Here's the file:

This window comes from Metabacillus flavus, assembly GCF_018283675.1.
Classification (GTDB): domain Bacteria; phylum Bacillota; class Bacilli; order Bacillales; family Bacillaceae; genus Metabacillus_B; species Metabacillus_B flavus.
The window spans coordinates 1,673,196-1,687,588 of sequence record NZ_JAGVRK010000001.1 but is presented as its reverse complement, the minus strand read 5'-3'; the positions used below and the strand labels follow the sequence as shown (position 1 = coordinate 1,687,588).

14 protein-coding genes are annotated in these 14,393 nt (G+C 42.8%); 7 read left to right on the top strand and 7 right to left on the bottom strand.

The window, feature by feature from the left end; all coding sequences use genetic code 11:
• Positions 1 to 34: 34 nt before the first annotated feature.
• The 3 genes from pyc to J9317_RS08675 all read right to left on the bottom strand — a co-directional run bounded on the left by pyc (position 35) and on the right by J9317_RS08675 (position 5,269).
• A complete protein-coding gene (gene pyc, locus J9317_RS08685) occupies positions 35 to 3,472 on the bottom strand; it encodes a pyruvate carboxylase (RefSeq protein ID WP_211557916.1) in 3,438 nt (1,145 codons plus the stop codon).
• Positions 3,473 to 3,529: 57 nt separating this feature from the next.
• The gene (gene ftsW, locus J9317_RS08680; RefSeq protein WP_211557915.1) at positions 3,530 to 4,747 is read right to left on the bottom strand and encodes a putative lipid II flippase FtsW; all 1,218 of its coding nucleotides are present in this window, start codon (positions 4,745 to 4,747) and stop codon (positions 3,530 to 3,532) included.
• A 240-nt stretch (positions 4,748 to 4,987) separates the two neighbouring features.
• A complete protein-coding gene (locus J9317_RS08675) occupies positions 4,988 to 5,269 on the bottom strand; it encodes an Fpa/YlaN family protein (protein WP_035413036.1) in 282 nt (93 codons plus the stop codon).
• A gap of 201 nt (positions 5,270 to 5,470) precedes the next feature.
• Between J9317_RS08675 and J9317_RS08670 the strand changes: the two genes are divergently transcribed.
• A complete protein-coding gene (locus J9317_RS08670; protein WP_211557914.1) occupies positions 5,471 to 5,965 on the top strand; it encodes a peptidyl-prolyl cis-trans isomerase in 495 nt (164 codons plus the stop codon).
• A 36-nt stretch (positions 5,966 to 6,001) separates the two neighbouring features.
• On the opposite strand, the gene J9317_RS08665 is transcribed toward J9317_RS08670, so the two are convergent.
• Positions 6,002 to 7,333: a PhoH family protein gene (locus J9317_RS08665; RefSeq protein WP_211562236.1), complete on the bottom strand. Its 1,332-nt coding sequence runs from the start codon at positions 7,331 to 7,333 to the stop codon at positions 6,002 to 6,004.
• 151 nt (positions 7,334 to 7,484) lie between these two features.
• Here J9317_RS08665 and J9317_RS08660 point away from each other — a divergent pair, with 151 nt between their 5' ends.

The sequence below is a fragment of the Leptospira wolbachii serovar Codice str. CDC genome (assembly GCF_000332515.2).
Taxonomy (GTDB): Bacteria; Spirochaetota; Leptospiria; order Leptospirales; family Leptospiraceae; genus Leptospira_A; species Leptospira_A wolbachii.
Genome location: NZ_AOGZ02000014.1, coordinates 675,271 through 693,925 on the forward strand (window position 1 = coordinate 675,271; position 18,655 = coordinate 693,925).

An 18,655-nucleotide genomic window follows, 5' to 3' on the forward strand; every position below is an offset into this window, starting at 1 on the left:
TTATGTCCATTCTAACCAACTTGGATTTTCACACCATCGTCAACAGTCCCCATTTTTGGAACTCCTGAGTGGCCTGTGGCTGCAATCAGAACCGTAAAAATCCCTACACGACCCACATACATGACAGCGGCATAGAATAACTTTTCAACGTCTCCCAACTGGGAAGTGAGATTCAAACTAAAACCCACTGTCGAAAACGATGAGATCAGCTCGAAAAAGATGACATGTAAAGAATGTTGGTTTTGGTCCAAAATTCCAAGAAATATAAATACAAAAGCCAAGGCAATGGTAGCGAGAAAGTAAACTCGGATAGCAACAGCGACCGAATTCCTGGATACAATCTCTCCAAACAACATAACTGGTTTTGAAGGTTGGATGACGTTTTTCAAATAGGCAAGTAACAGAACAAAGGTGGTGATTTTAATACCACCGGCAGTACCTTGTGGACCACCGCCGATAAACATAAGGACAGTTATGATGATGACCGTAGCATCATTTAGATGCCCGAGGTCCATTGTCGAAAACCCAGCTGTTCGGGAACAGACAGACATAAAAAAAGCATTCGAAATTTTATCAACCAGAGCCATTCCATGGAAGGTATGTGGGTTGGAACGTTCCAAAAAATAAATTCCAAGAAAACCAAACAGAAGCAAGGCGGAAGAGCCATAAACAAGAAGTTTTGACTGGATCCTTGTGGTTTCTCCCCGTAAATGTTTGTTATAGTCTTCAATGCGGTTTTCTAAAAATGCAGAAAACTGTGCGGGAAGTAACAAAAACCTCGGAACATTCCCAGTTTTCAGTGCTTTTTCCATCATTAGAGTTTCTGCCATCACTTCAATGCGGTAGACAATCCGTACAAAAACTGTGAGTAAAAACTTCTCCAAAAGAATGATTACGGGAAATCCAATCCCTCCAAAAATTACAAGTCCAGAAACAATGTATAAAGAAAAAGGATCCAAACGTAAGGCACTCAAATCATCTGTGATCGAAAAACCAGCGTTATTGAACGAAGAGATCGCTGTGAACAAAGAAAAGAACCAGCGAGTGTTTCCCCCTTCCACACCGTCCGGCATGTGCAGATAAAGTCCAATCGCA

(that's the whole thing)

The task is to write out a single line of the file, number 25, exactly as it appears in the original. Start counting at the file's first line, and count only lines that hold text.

TTATGTCCATTCTAACCAACTTGGATTTTCACACCATCGTCAACAGTCCCCATTTTTGGAACTCCTGAGTGGCCTGTGGCTGCAATCAGAACCGTAAAAATCCCTACACGACCCACATACATGACAGCGGCATAGAATAACTTTTCAACGTCTCCCAACTGGGAAGTGAGATTCAAACTAAAACCCACTGTCGAAAACGATGAGATCAGCTCGAAAAAGATGACATGTAAAGAATGTTGGTTTTGGTCCAAAATTCCAAGAAATATAAATACAAAAGCCAAGGCAATGGTAGCGAGAAAGTAAACTCGGATAGCAACAGCGACCGAATTCCTGGATACAATCTCTCCAAACAACATAACTGGTTTTGAAGGTTGGATGACGTTTTTCAAATAGGCAAGTAACAGAACAAAGGTGGTGATTTTAATACCACCGGCAGTACCTTGTGGACCACCGCCGATAAACATAAGGACAGTTATGATGATGACCGTAGCATCATTTAGATGCCCGAGGTCCATTGTCGAAAACCCAGCTGTTCGGGAACAGACAGACATAAAAAAAGCATTCGAAATTTTATCAACCAGAGCCATTCCATGGAAGGTATGTGGGTTGGAACGTTCCAAAAAATAAATTCCAAGAAAACCAAACAGAAGCAAGGCGGAAGAGCCATAAACAAGAAGTTTTGACTGGATCCTTGTGGTTTCTCCCCGTAAATGTTTGTTATAGTCTTCAATGCGGTTTTCTAAAAATGCAGAAAACTGTGCGGGAAGTAACAAAAACCTCGGAACATTCCCAGTTTTCAGTGCTTTTTCCATCATTAGAGTTTCTGCCATCACTTCAATGCGGTAGACAATCCGTACAAAAACTGTGAGTAAAAACTTCTCCAAAAGAATGATTACGGGAAATCCAATCCCTCCAAAAATTACAAGTCCAGAAACAATGTATAAAGAAAAAGGATCCAAACGTAAGGCACTCAAATCATCTGTGATCGAAAAACCAGCGTTATTGAACGAAGAGATCGCTGTGAACAAAGAAAAGAACCAGCGAGTGTTTCCCCCTTCCACACCGTCCGGCATGTGCAGATAAAGTCCAATCGCA